AN4110 6.0 B Development of Theory in Social Anthropology
Time: Wed. 11:30-2:30 VH 3005
The purpose of this course is to explore a range of theoretical developments in socio-cultural anthropological as they have developed over the years. As a discipline focused on society and culture, anthropology aims to make sense of wide ranging social processes and practices to evaluate shifting relations between individuals and society. Anthropological theories aim to interpret social action and explain social transformations. In this course, we examine how different schools of thought in anthropology, at different historical and political junctures, have forwarded different theories of social and cultural life. Our aim is to examine the contributions of these theorists and the ensuing debates.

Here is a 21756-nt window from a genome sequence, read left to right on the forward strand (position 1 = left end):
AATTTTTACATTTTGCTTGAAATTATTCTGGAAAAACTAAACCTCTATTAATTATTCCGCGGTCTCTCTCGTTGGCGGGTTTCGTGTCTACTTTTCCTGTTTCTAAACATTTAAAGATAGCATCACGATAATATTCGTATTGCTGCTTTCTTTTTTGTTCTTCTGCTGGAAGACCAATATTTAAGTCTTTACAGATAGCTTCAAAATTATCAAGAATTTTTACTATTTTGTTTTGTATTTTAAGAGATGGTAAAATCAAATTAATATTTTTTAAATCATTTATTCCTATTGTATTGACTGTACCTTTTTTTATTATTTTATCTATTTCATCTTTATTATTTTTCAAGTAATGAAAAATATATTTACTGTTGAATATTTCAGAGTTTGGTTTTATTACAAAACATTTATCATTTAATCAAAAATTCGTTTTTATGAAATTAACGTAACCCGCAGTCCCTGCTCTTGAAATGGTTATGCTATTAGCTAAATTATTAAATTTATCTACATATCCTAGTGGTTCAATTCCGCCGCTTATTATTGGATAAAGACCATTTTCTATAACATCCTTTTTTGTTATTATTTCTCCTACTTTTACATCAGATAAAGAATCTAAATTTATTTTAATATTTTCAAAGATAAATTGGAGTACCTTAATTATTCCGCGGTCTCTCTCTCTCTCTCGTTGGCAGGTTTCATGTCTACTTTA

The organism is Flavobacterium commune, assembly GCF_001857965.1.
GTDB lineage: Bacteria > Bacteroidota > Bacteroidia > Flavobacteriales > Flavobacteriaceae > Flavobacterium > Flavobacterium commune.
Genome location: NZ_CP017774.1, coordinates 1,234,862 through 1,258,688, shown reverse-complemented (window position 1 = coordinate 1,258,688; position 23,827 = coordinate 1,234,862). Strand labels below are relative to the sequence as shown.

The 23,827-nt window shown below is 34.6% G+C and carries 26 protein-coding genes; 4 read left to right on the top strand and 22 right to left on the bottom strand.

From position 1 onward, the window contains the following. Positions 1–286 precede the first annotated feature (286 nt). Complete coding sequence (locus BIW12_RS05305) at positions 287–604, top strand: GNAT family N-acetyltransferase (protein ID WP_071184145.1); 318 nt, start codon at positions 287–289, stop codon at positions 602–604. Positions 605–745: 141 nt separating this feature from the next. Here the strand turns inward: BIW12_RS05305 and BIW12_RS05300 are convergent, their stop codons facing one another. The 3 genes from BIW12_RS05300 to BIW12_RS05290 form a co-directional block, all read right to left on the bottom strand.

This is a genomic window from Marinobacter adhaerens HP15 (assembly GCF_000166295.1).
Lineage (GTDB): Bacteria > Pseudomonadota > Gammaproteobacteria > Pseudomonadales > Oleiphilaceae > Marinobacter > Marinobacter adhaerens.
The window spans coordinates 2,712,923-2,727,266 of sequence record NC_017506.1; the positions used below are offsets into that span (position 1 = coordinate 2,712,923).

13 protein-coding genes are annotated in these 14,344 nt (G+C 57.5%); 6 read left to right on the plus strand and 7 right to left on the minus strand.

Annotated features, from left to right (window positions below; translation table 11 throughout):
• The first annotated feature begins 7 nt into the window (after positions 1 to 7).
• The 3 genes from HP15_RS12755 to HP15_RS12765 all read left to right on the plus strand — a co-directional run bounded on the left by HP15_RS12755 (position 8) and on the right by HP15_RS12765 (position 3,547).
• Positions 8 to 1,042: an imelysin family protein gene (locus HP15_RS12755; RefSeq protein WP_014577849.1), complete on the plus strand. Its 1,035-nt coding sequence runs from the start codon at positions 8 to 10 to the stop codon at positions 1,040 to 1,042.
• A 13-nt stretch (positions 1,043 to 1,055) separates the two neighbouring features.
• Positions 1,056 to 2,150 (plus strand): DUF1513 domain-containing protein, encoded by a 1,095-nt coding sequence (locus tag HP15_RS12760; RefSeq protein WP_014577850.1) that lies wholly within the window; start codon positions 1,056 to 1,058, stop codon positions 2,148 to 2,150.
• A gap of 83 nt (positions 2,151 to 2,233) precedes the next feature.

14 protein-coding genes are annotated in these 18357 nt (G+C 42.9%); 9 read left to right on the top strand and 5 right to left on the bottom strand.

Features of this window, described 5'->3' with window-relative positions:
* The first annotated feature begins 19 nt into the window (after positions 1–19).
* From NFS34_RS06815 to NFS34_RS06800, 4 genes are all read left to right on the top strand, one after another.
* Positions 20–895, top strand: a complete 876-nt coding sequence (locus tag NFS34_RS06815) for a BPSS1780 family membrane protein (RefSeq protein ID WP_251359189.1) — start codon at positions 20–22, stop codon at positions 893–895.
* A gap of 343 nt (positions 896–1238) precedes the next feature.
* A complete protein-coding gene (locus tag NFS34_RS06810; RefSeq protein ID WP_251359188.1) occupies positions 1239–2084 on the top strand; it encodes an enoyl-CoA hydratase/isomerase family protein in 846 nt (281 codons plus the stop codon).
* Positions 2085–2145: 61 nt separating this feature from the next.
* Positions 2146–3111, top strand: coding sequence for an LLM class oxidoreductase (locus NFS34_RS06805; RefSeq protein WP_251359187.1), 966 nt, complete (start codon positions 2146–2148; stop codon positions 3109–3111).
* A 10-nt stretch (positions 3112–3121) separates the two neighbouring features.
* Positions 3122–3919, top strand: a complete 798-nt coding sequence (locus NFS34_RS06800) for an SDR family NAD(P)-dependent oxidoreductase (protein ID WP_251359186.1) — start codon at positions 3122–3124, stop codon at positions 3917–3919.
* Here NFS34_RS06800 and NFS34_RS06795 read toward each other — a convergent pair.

This course is organized such that by the end of the year you will understand the ‘high points’ of different theoretical schools and see how theory in anthropology is produced and circulated. In addition to this, we will also examine the current debates that have critically informed questions of ethnographic methods, writing, and representation.
In the fall semester we examine historically significant texts that have contributed to the foundation of anthropological theory. In the winter semester we examine a range of concepts central to contemporary anthropology.